However, if you are going through a time of stress, you might have trouble concentrating. The best way to help your body and mind stay balanced during stressful times is to practice good mental health hygiene: eat a balanced diet, exercise regularly, and get good sleep.
However, stress differs from anxiety. While stress can be a healthy response that gives us the energy to cope with external challenges, anxiety is less healthy and harder to treat.
Anxiety is our internally generated emotional response to challenges. It manifests as persistent, intrusive worries about the future, which leads to difficulty concentrating. You might experience racing thoughts, especially about future scenarios of things going wrong.
Anxiety becomes even more serious when it develops into an anxiety disorder, such as generalized anxiety disorder (GAD) or panic disorder.
If your lack of concentration is due to anxiety, start by practicing the same coping mechanisms as for stress. If you still experience racing thoughts that keep you from concentrating, seek counseling or medical treatment for your anxiety.
- Vitamin Deficiencies
Vitamin B12 deficiency is one of the most common vitamin deficiencies in the United States. Vitamin B12 plays a role in regulating the nervous system, so if you are deficient in this vitamin, you will experience neurological symptoms including:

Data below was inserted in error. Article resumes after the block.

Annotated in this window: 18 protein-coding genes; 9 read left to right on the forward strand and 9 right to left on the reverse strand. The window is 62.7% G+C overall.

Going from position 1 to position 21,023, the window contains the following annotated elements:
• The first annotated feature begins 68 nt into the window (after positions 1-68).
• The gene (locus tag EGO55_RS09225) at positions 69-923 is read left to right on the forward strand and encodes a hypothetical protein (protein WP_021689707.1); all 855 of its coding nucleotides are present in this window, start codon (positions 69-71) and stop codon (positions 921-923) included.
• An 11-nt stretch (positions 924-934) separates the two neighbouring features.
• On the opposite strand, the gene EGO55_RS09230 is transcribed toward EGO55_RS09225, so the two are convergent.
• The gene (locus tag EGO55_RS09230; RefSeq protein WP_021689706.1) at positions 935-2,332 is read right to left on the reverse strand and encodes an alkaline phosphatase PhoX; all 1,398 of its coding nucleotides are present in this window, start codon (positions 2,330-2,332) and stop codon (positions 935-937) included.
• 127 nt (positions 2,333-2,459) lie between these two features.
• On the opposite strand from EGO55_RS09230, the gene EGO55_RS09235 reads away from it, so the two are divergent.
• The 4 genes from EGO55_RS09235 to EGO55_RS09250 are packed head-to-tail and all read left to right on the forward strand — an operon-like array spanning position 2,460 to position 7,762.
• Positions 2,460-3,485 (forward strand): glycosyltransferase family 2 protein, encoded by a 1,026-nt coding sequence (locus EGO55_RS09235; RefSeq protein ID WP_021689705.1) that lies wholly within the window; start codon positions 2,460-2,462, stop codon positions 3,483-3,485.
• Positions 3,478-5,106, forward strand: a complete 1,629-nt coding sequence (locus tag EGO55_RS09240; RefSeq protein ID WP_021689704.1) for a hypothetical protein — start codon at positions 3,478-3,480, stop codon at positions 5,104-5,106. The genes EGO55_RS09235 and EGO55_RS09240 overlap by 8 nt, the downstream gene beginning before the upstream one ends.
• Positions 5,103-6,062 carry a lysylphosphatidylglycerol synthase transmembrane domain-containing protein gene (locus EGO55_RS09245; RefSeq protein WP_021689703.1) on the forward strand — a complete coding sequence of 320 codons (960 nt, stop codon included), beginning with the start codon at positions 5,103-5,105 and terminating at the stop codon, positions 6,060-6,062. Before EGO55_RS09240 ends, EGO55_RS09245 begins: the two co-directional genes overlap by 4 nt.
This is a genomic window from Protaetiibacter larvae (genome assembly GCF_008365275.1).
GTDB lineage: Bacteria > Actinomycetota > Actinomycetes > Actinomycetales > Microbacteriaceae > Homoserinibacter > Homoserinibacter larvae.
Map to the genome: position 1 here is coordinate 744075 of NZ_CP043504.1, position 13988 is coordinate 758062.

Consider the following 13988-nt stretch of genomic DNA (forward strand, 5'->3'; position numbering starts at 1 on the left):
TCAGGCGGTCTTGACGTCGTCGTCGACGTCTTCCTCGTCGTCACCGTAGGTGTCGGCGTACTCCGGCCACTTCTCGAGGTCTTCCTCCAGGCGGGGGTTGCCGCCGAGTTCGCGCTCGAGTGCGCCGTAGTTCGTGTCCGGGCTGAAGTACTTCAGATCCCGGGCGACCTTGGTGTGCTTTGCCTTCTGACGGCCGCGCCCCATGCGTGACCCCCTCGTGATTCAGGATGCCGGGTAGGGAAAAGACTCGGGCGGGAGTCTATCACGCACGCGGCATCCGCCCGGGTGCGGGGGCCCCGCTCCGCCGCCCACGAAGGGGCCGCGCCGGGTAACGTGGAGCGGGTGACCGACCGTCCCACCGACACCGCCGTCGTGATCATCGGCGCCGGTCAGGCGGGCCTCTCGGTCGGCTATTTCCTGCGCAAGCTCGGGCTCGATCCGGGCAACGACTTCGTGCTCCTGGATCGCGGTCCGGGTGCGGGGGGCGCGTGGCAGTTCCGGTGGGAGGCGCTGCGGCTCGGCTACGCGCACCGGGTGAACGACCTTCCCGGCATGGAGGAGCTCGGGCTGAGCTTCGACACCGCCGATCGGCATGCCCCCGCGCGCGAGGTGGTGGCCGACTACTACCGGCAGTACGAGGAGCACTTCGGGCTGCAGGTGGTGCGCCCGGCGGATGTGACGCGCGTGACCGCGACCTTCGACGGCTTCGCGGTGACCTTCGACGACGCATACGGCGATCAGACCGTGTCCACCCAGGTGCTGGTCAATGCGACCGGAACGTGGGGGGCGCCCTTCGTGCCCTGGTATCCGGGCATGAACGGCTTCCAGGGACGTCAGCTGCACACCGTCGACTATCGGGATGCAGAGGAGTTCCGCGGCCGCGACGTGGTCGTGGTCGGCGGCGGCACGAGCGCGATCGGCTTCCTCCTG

- Difficulty concentrating or “brain fog”
- Difficulty remembering things
- Difficulty balancing
- Tingling feeling in your hands and feet
You might also experience physical symptoms like constipation, reduced appetite, and generalized weakness.
If you are pregnant, vegetarian or vegan, or live with Crohn’s disease or another digestive disease, you have an increased risk of a vitamin B deficiency.
Do you have these symptoms? Keep your vitamin B12 levels high by eating foods like meat, milk, eggs, cheese, and foods that are fortified with vitamin B12. If your symptoms don’t go away, make an appointment with your doctor to get medical help.
- Hormonal Imbalances
Hormones regulate virtually all the processes in our bodies through complex interconnections. If a hormone becomes imbalanced, it can impact many body systems, including the neurological system. This leads to concentration difficulty and other problems.
In women of reproductive age, the hormones estrogen and progesterone rise and fall at different points during the menstruation cycle. This is normal and healthy, but it can cause a few days of reduced concentration every month.
However, other hormone imbalances are common in men as well as women. Almost 5% of adults in the United States have low levels of thyroid hormones, leading to symptoms including fatigue, weight gain, and depression.
Hypothyroidism can be easily treated by taking thyroid hormone supplements, so seek medical help if you think you have a thyroid hormone deficiency.
Solve Your Lack of Concentration
Don’t let a lack of concentration interfere with your work. With these tips, you can find the cause of your lack of concentration and solve it.
Did this article help you? Don’t forget to check out the rest of our blog, where you’ll find more tips for living a healthy, productive life.